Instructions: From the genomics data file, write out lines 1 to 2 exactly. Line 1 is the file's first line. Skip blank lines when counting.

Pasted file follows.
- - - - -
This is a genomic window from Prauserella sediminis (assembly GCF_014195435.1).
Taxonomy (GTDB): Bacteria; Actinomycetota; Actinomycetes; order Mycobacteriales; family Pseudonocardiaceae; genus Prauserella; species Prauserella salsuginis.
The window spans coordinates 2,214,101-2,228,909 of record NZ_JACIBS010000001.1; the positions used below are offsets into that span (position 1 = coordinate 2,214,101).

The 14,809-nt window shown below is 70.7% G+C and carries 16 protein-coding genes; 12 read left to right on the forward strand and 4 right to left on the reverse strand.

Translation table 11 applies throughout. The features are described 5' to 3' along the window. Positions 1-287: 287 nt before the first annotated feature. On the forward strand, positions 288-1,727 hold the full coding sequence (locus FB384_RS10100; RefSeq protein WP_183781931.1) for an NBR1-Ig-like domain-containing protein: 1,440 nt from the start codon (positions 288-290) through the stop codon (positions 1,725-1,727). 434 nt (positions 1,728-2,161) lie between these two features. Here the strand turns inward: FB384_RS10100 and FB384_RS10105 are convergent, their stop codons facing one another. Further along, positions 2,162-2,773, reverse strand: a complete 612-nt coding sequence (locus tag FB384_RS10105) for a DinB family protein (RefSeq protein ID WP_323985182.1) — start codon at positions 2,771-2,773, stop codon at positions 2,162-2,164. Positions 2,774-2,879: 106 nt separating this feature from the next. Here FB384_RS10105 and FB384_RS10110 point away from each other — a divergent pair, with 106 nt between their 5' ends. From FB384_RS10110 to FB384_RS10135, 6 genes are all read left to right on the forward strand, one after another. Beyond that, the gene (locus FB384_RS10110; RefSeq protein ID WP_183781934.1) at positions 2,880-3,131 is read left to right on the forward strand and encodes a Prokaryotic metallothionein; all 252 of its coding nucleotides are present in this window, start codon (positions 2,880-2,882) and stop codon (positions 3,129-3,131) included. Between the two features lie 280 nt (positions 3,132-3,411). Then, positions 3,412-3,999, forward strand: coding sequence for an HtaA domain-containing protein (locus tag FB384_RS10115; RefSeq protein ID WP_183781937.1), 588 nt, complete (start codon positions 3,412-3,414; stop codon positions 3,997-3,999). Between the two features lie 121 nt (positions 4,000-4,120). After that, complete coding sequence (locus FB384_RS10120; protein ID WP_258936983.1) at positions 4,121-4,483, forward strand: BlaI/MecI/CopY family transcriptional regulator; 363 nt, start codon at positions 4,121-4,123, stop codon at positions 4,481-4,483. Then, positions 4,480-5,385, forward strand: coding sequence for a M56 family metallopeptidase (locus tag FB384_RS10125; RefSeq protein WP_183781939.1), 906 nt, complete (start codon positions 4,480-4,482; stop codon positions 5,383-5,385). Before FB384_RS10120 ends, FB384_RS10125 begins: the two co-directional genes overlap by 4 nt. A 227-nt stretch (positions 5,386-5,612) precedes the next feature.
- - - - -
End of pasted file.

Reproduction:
This is a genomic window from Prauserella sediminis (assembly GCF_014195435.1).
Taxonomy (GTDB): Bacteria; Actinomycetota; Actinomycetes; order Mycobacteriales; family Pseudonocardiaceae; genus Prauserella; species Prauserella salsuginis.